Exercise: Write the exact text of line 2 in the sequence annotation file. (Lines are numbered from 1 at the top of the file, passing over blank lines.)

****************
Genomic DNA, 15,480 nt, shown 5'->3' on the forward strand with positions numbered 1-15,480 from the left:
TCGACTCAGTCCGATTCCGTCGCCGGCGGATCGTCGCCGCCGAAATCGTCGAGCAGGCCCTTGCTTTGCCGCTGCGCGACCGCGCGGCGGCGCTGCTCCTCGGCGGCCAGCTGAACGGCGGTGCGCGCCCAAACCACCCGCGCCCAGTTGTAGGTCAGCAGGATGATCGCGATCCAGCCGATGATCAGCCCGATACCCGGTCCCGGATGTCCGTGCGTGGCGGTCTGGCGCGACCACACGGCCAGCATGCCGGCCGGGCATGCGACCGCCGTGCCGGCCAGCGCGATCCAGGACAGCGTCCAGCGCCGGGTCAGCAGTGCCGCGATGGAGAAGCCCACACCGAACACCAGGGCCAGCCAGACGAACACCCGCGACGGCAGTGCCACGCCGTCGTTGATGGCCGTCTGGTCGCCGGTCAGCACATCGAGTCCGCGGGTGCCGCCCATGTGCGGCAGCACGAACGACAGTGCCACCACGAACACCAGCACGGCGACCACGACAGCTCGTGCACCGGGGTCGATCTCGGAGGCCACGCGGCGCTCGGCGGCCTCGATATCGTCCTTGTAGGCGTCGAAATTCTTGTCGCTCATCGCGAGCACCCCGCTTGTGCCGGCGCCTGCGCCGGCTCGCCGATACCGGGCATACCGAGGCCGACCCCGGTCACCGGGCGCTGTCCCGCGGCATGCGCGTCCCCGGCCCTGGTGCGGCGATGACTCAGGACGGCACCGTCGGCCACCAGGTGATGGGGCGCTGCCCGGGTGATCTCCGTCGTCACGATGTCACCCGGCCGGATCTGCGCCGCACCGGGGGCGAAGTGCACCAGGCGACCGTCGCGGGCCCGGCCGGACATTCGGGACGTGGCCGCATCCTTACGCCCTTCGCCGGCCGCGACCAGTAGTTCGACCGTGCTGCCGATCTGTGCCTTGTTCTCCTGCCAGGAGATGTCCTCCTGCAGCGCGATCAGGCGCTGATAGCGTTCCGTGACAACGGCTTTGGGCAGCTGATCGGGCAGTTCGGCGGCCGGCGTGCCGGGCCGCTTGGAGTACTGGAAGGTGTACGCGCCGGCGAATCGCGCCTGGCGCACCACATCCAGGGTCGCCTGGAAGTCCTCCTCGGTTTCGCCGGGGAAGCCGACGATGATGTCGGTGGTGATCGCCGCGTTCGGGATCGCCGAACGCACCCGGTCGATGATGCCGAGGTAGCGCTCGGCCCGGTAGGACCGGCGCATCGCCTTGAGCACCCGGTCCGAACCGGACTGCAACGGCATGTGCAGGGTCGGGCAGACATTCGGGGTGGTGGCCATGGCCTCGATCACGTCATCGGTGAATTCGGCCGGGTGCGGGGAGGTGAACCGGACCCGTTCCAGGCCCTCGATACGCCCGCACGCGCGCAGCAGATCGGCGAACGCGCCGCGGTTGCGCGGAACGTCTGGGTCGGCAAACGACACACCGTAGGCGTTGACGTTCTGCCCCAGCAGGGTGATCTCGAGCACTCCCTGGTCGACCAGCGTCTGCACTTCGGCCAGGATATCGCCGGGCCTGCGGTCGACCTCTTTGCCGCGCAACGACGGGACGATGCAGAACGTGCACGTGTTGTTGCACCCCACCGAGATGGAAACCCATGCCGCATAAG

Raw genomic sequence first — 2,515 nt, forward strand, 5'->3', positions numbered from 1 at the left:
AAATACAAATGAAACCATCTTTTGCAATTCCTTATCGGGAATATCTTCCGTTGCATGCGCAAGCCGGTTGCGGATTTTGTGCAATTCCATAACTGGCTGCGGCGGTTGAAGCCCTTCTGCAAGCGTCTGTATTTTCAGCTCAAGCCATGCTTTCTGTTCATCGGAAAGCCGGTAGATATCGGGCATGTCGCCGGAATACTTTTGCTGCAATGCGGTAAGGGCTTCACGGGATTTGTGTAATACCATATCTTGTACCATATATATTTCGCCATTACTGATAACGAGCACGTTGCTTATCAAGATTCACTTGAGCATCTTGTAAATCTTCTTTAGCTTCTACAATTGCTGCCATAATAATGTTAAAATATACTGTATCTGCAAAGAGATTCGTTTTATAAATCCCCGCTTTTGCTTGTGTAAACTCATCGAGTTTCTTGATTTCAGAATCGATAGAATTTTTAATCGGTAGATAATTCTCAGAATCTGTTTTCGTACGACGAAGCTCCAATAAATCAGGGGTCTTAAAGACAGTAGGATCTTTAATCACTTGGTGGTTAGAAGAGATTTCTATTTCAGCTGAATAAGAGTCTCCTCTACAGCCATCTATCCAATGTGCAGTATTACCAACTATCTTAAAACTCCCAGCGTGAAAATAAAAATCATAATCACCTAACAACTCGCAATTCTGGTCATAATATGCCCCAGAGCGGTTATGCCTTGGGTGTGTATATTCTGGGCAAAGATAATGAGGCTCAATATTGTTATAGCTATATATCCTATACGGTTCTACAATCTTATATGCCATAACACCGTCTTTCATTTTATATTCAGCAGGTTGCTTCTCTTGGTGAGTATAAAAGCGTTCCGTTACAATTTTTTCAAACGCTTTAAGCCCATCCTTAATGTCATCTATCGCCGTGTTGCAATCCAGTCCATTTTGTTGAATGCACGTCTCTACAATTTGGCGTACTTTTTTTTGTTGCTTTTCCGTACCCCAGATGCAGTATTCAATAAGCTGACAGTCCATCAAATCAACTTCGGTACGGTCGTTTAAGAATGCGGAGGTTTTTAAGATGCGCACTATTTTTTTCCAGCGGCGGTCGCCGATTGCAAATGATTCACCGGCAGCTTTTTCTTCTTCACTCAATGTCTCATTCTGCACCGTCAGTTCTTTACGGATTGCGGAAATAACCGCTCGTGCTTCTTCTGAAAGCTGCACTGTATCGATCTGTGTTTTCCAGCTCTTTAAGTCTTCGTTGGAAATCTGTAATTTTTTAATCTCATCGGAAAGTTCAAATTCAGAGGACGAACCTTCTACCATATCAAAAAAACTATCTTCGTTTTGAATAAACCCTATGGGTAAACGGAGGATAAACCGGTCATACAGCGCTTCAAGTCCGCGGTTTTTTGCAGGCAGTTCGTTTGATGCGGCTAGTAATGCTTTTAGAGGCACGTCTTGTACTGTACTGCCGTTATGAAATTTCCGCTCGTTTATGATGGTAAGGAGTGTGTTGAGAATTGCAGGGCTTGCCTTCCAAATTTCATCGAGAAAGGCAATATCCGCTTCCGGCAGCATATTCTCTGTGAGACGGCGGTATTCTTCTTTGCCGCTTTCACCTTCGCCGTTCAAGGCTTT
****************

TCGACTCAGTCCGATTCCGTCGCCGGCGGATCGTCGCCGCCGAAATCGTCGAGCAGGCCCTTGCTTTGCCGCTGCGCGACCGCGCGGCGGCGCTGCTCCTCGGCGGCCAGCTGAACGGCGGTGCGCGCCCAAACCACCCGCGCCCAGTTGTAGGTCAGCAGGATGATCGCGATCCAGCCGATGATCAGCCCGATACCCGGTCCCGGATGTCCGTGCGTGGCGGTCTGGCGCGACCACACGGCCAGCATGCCGGCCGGGCATGCGACCGCCGTGCCGGCCAGCGCGATCCAGGACAGCGTCCAGCGCCGGGTCAGCAGTGCCGCGATGGAGAAGCCCACACCGAACACCAGGGCCAGCCAGACGAACACCCGCGACGGCAGTGCCACGCCGTCGTTGATGGCCGTCTGGTCGCCGGTCAGCACATCGAGTCCGCGGGTGCCGCCCATGTGCGGCAGCACGAACGACAGTGCCACCACGAACACCAGCACGGCGACCACGACAGCTCGTGCACCGGGGTCGATCTCGGAGGCCACGCGGCGCTCGGCGGCCTCGATATCGTCCTTGTAGGCGTCGAAATTCTTGTCGCTCATCGCGAGCACCCCGCTTGTGCCGGCGCCTGCGCCGGCTCGCCGATACCGGGCATACCGAGGCCGACCCCGGTCACCGGGCGCTGTCCCGCGGCATGCGCGTCCCCGGCCCTGGTGCGGCGATGACTCAGGACGGCACCGTCGGCCACCAGGTGATGGGGCGCTGCCCGGGTGATCTCCGTCGTCACGATGTCACCCGGCCGGATCTGCGCCGCACCGGGGGCGAAGTGCACCAGGCGACCGTCGCGGGCCCGGCCGGACATTCGGGACGTGGCCGCATCCTTACGCCCTTCGCCGGCCGCGACCAGTAGTTCGACCGTGCTGCCGATCTGTGCCTTGTTCTCCTGCCAGGAGATGTCCTCCTGCAGCGCGATCAGGCGCTGATAGCGTTCCGTGACAACGGCTTTGGGCAGCTGATCGGGCAGTTCGGCGGCCGGCGTGCCGGGCCGCTTGGAGTACTGGAAGGTGTACGCGCCGGCGAATCGCGCCTGGCGCACCACATCCAGGGTCGCCTGGAAGTCCTCCTCGGTTTCGCCGGGGAAGCCGACGATGATGTCGGTGGTGATCGCCGCGTTCGGGATCGCCGAACGCACCCGGTCGATGATGCCGAGGTAGCGCTCGGCCCGGTAGGACCGGCGCATCGCCTTGAGCACCCGGTCCGAACCGGACTGCAACGGCATGTGCAGGGTCGGGCAGACATTCGGGGTGGTGGCCATGGCCTCGATCACGTCATCGGTGAATTCGGCCGGGTGCGGGGAGGTGAACCGGACCCGTTCCAGGCCCTCGATACGCCCGCACGCGCGCAGCAGATCGGCGAACGCGCCGCGGTTGCGCGGAACGTCTGGGTCGGCAAACGACACACCGTAGGCGTTGACGTTCTGCCCCAGCAGGGTGATCTCGAGCACTCCCTGGTCGACCAGCGTCTGCACTTCGGCCAGGATATCGCCGGGCCTGCGGTCGACCTCTTTGCCGCGCAACGACGGGACGATGCAGAACGTGCACGTGTTGTTGCACCCCACCGAGATGGAAACCCATGCCGCATAAG